Instead, Christian homes were community bases for the work of the local church. The Christian home was the location for church worship services and care for the poor. So when Titus 2:5 instructs women to be “busy at home” (NIV), that’s not necessarily a reference to the family. It’s a reference to serving the church.
In addition to historical precedent, consider Jesus’ warnings about prioritizing the family above the gospel. In Luke 14:26 Jesus cautions, “If you want to be my disciple, you must hate everyone else by comparison—your father and mother, wife and children, brothers and sisters—yes, even your own life. Otherwise, you cannot be my disciple.” Jesus’ words should certainly be understood within the larger context of Scripture, which clearly exhorts Christians to honor their parents and love their spouses. However, Jesus’ basic message is this: when you follow him, you have a new family.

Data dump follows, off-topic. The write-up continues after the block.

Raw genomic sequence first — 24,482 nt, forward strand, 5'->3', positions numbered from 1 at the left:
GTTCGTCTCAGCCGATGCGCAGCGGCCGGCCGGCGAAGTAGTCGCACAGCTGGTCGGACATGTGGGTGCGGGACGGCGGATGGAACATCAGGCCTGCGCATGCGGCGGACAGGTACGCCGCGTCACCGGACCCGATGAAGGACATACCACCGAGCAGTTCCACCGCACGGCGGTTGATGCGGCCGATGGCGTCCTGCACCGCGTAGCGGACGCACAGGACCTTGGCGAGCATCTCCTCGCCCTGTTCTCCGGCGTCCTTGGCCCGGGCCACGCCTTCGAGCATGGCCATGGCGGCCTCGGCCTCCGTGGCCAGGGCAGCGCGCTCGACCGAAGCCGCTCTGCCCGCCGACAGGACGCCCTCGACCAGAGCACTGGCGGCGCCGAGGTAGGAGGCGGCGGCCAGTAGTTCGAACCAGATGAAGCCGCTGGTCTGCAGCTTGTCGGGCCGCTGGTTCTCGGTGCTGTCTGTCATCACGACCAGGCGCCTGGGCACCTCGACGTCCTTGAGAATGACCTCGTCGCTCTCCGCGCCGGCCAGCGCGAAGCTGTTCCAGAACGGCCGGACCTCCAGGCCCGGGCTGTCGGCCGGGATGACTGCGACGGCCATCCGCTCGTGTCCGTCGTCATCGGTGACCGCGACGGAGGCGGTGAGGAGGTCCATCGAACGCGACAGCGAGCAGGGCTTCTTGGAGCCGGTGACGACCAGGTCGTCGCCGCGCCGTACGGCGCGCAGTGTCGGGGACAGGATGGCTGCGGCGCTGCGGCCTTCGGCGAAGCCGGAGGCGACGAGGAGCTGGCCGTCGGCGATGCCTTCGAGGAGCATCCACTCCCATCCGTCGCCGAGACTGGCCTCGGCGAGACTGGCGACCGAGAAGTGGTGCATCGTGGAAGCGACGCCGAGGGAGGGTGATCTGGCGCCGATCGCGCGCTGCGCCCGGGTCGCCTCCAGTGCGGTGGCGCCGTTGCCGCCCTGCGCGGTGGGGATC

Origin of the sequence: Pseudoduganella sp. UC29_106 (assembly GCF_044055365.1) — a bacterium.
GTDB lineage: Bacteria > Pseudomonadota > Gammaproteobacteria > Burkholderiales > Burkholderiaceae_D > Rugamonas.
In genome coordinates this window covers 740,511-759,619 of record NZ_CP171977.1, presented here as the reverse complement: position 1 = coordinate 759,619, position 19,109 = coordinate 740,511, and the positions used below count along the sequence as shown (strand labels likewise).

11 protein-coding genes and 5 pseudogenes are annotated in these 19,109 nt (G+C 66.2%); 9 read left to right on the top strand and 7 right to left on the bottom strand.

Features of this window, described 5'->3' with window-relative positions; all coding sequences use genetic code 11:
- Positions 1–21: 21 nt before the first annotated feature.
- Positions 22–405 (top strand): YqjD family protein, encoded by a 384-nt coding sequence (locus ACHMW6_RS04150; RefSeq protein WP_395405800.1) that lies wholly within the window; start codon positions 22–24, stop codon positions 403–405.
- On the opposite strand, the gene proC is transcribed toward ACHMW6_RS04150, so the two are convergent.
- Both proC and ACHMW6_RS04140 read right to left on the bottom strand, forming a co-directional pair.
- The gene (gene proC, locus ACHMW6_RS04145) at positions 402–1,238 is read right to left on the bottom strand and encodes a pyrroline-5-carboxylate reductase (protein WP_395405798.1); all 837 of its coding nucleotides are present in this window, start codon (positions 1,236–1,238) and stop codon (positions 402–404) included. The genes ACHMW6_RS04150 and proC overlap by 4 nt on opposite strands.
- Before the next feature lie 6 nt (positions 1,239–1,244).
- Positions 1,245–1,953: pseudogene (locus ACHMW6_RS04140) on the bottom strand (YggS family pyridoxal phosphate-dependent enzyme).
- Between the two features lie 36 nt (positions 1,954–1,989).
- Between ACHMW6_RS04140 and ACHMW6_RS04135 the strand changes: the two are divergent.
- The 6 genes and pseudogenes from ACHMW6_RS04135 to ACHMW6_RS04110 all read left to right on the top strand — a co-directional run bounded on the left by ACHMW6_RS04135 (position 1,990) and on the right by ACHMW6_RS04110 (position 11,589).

All of that to say, both historical precedent and biblical witness are clear. The most basic “family” of the Christian disciple is not one of biological relatives but the church.
In a world as broken as ours, that message is not only countercultural but also full of hope. It gives hope to singles, orphans, widows, and young parents like me. In fact, it gives hope to any person who has experienced the brokenness or shortcomings of family in this world. And really, isn’t that all of us?
That’s the thing about “traditional” family: it’s an illusion. It’s also exclusive. It is a conception of family so narrow that it marginalizes countless vulnerable individuals—orphans, singles, widows—the very sort of folks Jesus called us to serve.